UK Patent Box


UK Patent Box

Beyond securing the monopoly right to use an invention, how else can a patent be a useful asset to your business?  Just as R&D tax credits are available for companies that invest in creativity and innovation, so now is UK Patent Box relief.

The UK Patent Box scheme first took effect on 1 April 2013.  Companies seeking UK Patent Box tax relief saved a total of £343million[i] in the fledgling scheme’s first fiscal year.  More and more UK companies are likely to opt in to the scheme as word spreads.

How can I benefit from UK Patent Box tax relief?

A claim for Patent Box tax relief must be made to HM Revenue & Customs within two years of the end of the financial year in which the profits are made.  The first figures signalling the benefits available, based on the tax returns of those companies who elected in to Patent Box in year one, are now emerging two years on.

Since 2013 the potential savings have been increasing incrementally and, by 2017, a company will be able to reduce Corporation Tax to just 10% through Patent Box, for profits resulting from the exploitation of a patented invention.

The rules of the Patent Box have changed since the scheme began. The points to take home are:

– companies must invest in research and development in the UK, and

– the benefits may stretch to profits from their IP made worldwide.

It is not currently a requirement that the profits are generated in the same country as the country in which the patent is held – so, patents granted by the European Patent Office, and patents granted in certain states in the European Economic Area (Germany, for example), allow the patent holder to benefit from UK Patent Box tax relief.  It is worth noting, however, that one cannot use US and Japanese patents, for example.

Who has used the UK Patent Box scheme so far?

700 companies benefited from the scheme from 1 April 2013 – 31 March 2014, with large companies saving an average of £1.5million on Corporation Tax (i.e. companies having 250+ employees and a turnover in excess of €50 million).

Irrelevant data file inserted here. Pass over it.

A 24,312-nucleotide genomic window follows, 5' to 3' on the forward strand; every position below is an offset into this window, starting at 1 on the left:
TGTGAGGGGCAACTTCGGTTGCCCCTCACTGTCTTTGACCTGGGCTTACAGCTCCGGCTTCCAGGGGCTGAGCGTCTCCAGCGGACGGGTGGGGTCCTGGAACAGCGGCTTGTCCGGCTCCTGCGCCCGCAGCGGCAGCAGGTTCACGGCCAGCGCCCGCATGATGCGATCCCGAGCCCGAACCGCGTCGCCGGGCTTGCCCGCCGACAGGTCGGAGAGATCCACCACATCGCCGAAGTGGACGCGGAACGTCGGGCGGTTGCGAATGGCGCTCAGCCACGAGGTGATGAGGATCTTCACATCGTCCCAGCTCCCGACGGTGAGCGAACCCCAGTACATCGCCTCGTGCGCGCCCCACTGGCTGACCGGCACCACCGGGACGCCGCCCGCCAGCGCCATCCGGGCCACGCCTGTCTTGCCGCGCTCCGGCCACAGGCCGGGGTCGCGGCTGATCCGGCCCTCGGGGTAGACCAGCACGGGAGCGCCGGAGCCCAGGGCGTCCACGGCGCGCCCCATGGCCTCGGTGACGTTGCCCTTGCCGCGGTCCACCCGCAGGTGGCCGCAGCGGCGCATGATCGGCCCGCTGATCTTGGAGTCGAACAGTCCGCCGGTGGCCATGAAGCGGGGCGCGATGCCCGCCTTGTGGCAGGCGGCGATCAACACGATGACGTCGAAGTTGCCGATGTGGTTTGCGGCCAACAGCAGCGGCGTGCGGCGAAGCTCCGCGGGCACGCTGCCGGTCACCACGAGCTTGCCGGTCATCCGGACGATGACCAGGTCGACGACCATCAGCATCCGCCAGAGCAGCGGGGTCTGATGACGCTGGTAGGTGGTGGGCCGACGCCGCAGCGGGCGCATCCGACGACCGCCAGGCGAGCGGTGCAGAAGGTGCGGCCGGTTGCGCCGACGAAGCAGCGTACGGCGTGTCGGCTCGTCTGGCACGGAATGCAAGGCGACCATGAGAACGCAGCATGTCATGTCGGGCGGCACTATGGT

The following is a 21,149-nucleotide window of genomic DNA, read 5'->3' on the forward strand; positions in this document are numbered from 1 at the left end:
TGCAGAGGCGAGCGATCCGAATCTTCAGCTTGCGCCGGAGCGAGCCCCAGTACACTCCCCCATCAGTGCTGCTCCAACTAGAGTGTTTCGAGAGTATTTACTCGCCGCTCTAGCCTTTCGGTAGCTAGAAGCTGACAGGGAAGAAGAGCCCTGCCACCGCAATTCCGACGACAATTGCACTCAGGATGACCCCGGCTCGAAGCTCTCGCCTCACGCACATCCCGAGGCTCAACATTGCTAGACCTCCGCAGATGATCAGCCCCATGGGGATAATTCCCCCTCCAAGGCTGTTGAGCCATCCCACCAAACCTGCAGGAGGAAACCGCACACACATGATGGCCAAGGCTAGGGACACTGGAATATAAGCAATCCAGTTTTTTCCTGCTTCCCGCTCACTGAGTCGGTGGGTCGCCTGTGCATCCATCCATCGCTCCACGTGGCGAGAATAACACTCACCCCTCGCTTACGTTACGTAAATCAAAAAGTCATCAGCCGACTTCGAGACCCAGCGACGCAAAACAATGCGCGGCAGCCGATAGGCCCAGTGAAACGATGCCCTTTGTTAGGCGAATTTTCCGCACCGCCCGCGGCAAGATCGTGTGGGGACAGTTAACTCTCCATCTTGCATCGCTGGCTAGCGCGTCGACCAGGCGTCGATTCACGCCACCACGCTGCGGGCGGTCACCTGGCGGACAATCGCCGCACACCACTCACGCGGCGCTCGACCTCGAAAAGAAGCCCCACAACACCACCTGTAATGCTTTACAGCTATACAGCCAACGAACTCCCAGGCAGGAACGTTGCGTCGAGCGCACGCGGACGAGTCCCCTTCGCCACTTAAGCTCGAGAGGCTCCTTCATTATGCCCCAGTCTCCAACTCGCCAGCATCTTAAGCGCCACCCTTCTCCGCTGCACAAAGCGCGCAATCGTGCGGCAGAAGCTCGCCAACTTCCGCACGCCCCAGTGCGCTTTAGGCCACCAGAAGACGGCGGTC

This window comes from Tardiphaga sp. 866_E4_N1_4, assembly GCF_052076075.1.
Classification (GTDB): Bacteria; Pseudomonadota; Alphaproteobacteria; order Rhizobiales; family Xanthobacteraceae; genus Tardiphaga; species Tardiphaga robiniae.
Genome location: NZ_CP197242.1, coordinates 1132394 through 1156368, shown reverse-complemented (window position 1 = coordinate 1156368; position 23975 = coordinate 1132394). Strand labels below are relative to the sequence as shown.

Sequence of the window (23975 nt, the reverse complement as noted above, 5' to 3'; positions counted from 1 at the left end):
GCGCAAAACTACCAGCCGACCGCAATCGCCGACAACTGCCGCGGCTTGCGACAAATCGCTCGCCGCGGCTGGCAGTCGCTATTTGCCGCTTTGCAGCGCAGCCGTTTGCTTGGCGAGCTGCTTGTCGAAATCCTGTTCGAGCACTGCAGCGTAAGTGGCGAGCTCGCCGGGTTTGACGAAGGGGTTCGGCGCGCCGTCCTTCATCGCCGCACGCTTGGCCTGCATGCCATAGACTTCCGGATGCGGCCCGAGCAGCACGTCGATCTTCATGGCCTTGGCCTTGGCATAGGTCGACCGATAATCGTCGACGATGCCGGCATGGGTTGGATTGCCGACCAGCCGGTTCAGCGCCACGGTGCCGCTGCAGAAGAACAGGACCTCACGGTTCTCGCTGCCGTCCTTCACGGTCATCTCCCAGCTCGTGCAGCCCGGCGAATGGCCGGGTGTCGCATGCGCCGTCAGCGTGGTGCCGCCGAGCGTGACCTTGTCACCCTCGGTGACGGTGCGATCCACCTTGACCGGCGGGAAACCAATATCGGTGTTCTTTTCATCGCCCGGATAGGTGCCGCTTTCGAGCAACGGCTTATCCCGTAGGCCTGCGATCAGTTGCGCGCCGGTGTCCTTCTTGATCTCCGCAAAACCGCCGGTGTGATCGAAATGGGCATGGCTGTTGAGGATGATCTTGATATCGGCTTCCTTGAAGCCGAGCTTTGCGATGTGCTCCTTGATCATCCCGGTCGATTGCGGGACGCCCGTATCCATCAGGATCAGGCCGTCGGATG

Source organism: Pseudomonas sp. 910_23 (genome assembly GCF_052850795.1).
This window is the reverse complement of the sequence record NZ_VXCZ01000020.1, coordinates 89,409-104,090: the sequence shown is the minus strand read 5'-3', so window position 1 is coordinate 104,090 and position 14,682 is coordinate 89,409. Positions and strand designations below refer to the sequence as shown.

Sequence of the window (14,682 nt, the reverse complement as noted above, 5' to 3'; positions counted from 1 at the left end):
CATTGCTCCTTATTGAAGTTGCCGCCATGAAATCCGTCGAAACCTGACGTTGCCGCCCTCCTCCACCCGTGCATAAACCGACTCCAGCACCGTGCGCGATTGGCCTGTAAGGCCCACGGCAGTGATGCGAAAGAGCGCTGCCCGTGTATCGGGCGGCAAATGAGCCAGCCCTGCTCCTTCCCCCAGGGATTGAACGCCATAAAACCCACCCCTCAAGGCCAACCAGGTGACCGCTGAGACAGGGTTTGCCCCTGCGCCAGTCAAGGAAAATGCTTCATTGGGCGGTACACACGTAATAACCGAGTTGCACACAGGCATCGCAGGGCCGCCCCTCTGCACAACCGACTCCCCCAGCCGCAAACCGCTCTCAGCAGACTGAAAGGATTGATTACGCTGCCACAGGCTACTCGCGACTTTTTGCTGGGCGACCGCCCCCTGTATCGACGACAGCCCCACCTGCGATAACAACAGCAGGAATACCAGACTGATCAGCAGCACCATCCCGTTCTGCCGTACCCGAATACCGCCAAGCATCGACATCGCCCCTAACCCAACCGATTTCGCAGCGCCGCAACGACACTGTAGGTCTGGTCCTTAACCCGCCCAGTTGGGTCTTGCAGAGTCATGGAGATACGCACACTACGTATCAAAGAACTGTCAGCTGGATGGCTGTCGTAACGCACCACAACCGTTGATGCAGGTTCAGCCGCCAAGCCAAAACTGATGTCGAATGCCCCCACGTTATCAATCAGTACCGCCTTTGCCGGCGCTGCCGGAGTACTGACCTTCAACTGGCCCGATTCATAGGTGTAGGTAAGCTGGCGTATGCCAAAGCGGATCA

Companies of any size are eligible for Patent Box relief – medium-sized companies saved an average of £67,000 in the first year of the scheme and represented a quarter of the total uptake.

Manufacturers made up the largest share (over 63%) of those seeking Patent Box relief.  Innovative manufacturing tools and machines provide a route to benefitting from the scheme, as manufacturers can receive a reduction in tax on the profits from products made by a patented machine.  Claiming relief for products that simply result from a patented process involves more rigorous tax calculations, as it is less clear-cut that the profits result directly from what is patented.  Under the Patent Box rules, a ‘notional royalty’ may apply to these profits instead.

Aside from manufacturers, Patent Box is available to companies with patented inventions in any field. For example, companies in the fields of construction, scientific and technical fields, and education and health sectors have all benefited.

Of the 700 pioneering Patent Box beneficiaries, 185 companies are based in London and the South-East, saving over £215million between them in the first year.  In contrast, 80 West Midlands-based companies signed up, and in the North West, only 55 companies had used the scheme by March 2014.   As manufacturing and creative hubs, however, it is likely that the popularity of the Patent Box will grow in these regions over the next few years.

Now that the figures from year one of the Patent Box are available, we expect to see a rise in patent applications filed by UK companies.  The potential tax savings alone are likely to incentivise companies to innovate.

Patents are not reserved only for revolutionary new products.  Many patents represent incremental changes to existing products or processes.  Any new feature that provides an advantage – such as being faster, cheaper or simpler to manufacture, or resulting in an improved product, may be patentable in its own right.  Clever adaptations of existing products or manufacturing techniques could lead to companies saving on Corporation Tax by way of obtaining a granted patent.

Talking points

  • To claim Patent Box relief, you must be the patent owner, or have an exclusive license to use patent rights
  • Obtaining patent protection for a component common to, and essential to the working of, several products could provide a tax reduction across each of those products
  • Income from IP can mean income from licensing out patent rights, or from infringement proceedings, as well as from sale of a patented product
  • A patent holder can commission R&D, and still count this as R&D performed by the patent holder for the purposes of the new Patent Box rules, so long as the work is undertaken in the UK
  • By electing in to the scheme while a patent is pending, profits from up to six years preceding the grant of a patent can also be taxed at a lower rate and included in a Patent Box claim for the year of grant

For the full publication of figures from 2013-2014, please visit, and contact us at Forresters for further information about how to obtain patent protection.